Sunday, 16 June 2013

The Wild West of Dark Ages Britain

My novel, working title The Serpent Sword, is currently being edited and yesterday I started writing a historical note for the end, explaining some of the decisions I have made and liberties I have taken with the history. As I was writing, I started thinking about the way I have portrayed the land of Northumbria in 633 AD. 
The first half of the seventh century is situated deep in what is traditionally called The Dark Ages. The period is dark in many ways. It was a violent time, where races clashed and kingdoms were created and destroyed by the sword.
A lord with some of his gesithas
Men with ambition ruled kingdoms with small numbers of warriors - their gesithas, or retinue of companions. Although they professed kingship tracing back their claim through ancestors all the way to the gods themselves, I imagine them to be little more than gangsters, or the cattle barons of the American West of the nineteenth century. Each vied for dominance over the land, clashing with other kings in battles which were simply turf wars. They exacted payment in tribute from their ceorls, or churls - the peasants that lived on their land. This was basically protection money to keep the king and his retinue stocked up with weapons, food and luxuries, so that they would be at hand to defend the populace against the dangers of a largely lawless land.

A cowboy fights a native American
Throw into this mix racial tensions and the expansion of the Angles, Saxons and Jutes from the east of Britain, enslaving and subjugating the older inhabitants of the island - the Waelisc, as the continental invaders called all foreigners (and the word that spawned the modern name for Wales, Welsh and Cornwall), and you have a situation not unlike the American “Wild West”. Invaders from the east, with superior fighting power destroying a proud culture that inhabited the land long before they came. As the Saexons (the name that the Waelisc gave to the invaders) pushed further westward, there would inevitably have been a frontier where any semblance of control from the different power factions was weak at best and at worst totally absent. As in the Wild West of cowboys and Native Americans, men and women who wished to live outside of the laws laid down by their societies would have gravitated into these vacuums of power.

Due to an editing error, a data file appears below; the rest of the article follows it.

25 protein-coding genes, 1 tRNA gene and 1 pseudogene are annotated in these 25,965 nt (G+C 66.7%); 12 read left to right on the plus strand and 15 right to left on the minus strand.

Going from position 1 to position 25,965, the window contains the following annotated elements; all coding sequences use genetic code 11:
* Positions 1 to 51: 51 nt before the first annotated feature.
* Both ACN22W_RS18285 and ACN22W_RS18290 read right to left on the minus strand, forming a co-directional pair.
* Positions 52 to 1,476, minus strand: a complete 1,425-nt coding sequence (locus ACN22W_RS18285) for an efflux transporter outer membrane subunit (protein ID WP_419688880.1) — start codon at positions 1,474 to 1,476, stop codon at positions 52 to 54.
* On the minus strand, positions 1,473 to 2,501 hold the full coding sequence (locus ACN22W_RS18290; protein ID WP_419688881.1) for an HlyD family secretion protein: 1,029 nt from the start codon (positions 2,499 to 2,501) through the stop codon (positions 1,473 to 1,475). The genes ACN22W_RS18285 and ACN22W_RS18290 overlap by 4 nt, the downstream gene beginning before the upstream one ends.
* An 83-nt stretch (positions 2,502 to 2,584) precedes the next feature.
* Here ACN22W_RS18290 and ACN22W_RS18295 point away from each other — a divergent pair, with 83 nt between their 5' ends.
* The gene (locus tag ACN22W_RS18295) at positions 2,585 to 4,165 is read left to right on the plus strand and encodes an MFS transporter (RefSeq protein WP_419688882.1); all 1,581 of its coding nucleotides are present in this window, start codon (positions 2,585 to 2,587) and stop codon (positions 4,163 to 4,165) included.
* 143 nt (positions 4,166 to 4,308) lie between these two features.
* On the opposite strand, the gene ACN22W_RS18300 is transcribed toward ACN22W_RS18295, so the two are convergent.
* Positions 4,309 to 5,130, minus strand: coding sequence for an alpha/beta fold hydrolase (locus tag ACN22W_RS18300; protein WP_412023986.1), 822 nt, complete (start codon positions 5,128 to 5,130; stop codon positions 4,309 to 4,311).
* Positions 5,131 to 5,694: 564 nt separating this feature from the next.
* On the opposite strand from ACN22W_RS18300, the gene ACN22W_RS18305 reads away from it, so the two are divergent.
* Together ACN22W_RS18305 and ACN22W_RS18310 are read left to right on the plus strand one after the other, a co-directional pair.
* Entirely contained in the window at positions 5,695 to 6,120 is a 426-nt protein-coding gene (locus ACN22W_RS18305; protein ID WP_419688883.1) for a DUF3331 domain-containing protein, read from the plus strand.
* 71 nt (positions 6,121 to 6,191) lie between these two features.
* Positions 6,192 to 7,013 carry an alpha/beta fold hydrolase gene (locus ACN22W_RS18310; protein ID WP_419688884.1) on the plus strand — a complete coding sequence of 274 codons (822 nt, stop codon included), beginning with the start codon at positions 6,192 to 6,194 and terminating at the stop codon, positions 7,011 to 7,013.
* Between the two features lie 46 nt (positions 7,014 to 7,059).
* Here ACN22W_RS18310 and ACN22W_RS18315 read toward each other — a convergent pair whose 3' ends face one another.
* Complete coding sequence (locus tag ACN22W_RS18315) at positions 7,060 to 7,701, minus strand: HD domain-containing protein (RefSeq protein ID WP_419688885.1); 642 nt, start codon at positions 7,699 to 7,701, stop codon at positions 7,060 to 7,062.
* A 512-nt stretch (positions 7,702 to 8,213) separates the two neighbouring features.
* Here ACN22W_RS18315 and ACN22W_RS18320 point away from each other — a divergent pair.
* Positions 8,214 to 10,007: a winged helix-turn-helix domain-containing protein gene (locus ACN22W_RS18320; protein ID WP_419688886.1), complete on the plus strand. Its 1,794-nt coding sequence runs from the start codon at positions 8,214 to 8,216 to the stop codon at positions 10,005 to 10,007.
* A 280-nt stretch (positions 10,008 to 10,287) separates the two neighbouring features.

Woden - all-father of the Anglo-Saxon pantheon of gods
As if that wasn’t enough, there is also the clash at this time of several major religions. Many of the native Celts would worship the same gods they had believed in for centuries whilst many others worshipped Christ; the Angelfolc (the name used by Bede and adopted by me in the novel to describe the people who would eventually become known as English) were just beginning to be converted to Christianity, but many still worshipped the old pantheon of Woden and Thunnor (more commonly known by modern day readers with the Viking names of Odin and Thor). 
Anglo-Saxon Christian cross
Christianity itself was being evangelised from two main power bases: the island of Iona, where the Irish tradition had taken root, and Rome, from where Italian priests, such as Paulinus had been sent. Christianity would eventually sweep all other religions away before it, and the disagreements on the finer points of theology would later be settled at the Synod of Whitby (but that is for another book).

A page from Bede's "A History of the English Church and People"
Above all else, the Dark Ages is an apt name for this period, due to the lack of first-hand written accounts. Much of what we know comes from writings that were penned many years later. Two principal sources are Bede’s “A History of the English Church and People” and the “Anglo-Saxon Chronicle”, which was written by many nameless scribes over centuries. Earlier accounts of Germanic and Celtic tribes by Tacitus, a Roman historian are also useful for inferring what the early Anglo-Saxon cultures were like.
The fact that it is a time seen as "through a glass, darkly" makes it a perfect time to write about. An author does not have a free hand, but there are certainly more areas of uncertainty than with many other periods, allowing a level of flexibility to tell an exciting tale against a backdrop of turmoil and conflict.


  1. Hope the book is as good as this blog.

  2. Fabulous analogy Matthew. It was indeed a time of turmoil politically and religiously. I love the period because of the intrigue one can use as a writer. All the best with Serpent Sword. All this wonderful Dark Ages excitement couldn't come at a better time for us!